Tatsunoko Production

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Tatsunoko Production
Kabushiki gaisha
Founded October 19, 1962; 55 years ago (1962-10-19)[1]
Founder Tatsuo Yoshida
Kenji Yoshida
Ippei Kuri
Headquarters Musashino, Tokyo, Japan
Products Anime
Owner Nippon Television (54.3%)
Takara Tomy (20.0%)
Horipro (13.5%)
Production I.G (11.2%)
Number of employees
59 (2015)
Divisions I.G Tatsunoko 1987–1993
Website tatsunoko.co.jp/english

Tatsunoko Production Company (株式会社タツノコプロ, Kabushiki gaisha Tatsunoko Puro), previously known as Kabushiki gaisha Tatsunoko Purodakushon (株式会社竜の子プロダクション) and often shortened to Tatsunoko Pro (タツノコプロ, Tatsunoko Puro), is a Japanese animation company. The studio's name has a double meaning in Japanese: "Tatsu's child" (Tatsu is a nickname for Tatsuo) and "sea dragon", the inspiration for its seahorse logo.[2][3] Tatsunoko's headquarters are in Musashino, Tokyo.[1]

History

The studio was founded in October 1962 by anime pioneer Tatsuo Yoshida and his brothers Kenji and Toyoharu (pen name "Ippei Kuri").[2]

The studio's first production was the 1965 TV series Space Ace.[citation needed] Since then many figures in the anime industry have worked with Tatsunoko, including Mizuho Nishikubo, Hiroshi Sasagawa, Koichi Mashimo, Katsuhisa Yamada, Hideaki Anno (Tatsunoko provided animation work on the Neon Genesis Evangelion TV series), and Kazuo Yamazaki.[citation needed] Sasagawa is notable for bringing his fondness for comedy animation to the forefront in Tatsunoko series such as the Time Bokan (1975) franchise.[4] The company later licensed Macross to Harmony Gold, who then produced Robotech.[citation needed]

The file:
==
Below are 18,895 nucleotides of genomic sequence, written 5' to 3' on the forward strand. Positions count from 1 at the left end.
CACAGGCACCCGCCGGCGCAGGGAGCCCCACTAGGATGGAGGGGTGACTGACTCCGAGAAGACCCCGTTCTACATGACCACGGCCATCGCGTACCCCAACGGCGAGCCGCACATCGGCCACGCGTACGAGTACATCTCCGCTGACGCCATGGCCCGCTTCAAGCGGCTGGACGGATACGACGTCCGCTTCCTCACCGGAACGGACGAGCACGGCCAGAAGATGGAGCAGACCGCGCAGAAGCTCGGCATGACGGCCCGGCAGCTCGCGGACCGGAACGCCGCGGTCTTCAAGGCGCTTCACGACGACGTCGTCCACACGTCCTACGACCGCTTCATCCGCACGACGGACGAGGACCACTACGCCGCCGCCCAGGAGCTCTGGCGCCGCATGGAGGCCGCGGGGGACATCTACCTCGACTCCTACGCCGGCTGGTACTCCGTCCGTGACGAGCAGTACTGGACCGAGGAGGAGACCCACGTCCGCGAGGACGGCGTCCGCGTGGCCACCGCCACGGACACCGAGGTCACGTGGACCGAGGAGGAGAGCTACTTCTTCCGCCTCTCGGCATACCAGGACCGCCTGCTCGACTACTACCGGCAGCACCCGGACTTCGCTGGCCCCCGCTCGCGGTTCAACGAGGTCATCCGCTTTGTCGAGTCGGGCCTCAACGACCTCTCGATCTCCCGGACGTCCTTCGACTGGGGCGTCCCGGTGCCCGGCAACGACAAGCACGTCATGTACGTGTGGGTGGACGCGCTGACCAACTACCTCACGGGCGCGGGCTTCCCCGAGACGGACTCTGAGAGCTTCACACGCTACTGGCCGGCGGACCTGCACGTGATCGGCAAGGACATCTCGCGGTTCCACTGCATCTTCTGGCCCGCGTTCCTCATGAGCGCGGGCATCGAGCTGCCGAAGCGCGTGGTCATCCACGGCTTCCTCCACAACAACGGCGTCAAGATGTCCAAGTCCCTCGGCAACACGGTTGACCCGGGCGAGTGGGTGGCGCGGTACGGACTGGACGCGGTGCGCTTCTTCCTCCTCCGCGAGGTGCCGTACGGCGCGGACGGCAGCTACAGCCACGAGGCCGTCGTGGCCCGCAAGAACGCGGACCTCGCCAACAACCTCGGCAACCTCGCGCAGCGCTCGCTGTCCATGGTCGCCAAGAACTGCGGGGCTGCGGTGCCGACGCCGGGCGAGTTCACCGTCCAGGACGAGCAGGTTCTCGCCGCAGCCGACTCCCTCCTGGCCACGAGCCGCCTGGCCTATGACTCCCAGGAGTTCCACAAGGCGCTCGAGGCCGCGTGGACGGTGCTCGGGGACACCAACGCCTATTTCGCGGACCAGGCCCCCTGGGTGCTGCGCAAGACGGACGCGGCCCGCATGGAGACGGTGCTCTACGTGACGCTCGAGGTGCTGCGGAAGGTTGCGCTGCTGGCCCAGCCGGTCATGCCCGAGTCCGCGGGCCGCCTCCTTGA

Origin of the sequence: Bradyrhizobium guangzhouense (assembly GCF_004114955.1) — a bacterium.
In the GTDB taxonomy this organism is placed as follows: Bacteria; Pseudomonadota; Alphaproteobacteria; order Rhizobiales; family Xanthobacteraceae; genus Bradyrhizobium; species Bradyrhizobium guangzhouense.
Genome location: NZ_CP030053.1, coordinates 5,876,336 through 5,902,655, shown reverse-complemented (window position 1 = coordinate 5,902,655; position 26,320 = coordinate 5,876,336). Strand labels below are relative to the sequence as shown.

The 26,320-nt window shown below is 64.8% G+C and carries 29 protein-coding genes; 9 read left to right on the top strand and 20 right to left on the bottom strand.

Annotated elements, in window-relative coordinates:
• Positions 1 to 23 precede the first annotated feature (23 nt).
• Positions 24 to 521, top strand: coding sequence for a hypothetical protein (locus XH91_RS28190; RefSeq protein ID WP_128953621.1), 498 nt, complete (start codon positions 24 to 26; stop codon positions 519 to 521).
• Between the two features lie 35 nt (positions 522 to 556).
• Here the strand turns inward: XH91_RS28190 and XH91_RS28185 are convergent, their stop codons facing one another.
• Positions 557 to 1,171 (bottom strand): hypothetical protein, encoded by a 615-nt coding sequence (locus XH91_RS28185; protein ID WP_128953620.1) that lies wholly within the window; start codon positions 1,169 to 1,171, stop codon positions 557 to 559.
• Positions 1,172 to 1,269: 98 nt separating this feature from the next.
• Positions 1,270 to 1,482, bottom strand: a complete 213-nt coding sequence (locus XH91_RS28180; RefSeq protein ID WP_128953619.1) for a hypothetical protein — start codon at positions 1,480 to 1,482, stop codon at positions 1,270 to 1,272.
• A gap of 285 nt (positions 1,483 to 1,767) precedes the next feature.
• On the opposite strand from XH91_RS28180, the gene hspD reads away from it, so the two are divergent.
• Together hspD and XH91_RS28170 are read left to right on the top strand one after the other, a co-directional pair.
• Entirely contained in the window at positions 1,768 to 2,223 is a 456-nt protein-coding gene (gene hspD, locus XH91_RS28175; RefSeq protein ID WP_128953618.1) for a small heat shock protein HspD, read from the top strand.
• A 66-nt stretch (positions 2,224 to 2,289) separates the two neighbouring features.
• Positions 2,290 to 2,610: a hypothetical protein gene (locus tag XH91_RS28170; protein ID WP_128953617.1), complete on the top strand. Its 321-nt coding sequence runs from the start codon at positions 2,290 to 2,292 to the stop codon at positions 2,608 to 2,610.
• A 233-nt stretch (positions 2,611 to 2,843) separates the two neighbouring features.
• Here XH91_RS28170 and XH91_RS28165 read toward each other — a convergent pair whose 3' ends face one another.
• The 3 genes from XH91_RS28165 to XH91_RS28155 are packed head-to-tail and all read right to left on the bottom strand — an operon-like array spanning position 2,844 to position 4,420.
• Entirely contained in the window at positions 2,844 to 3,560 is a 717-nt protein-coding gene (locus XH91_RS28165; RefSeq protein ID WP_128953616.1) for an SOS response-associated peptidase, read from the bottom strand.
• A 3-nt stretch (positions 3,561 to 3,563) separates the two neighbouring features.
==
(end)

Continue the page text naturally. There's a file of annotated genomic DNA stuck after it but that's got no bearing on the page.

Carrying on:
Takara acquired Tatsunoko on June 3, 2005 after purchasing an 88 percent stake and made the company a subsidiary.[5] Production I.G was established in 1987 as I.G. Tatsunoko, a branch for the production of Zillion led by Mitsuhisa Ishikawa.[6][7][8]

In 2009, Tatsunoko announced that it would collaborate with Marvel Comics on a joint television project and other ventures.[9] IG Port announced on June 2, 2010 that its subsidiary, Production I.G, had purchased an 11.2 percent stake in Tatsunoko. Production I.G president Mitsuhisa Ishikawa became a part-time director of the studio.[10]

Talent agency Horipro announced on February 23, 2013 that it had acquired a 13.5 percent stake in Tatsunoko.[11] At Anime Expo 2013, Sentai Filmworks announced a deal to license and release some of Tatsunoko's titles, including Gatchaman and Casshan.[12] Nippon Television announced on January 29, 2014 that it had purchased a 54.3 percent stake in Tatsunoko and adopted the company as its subsidiary.[13][14][15]

The studio's first production was the 1965 TV series Space Ace.

Main productions

Promotional Image for Speed Racer (1967).

1960s

Title Series director Broadcast network(s) Year(s) Notes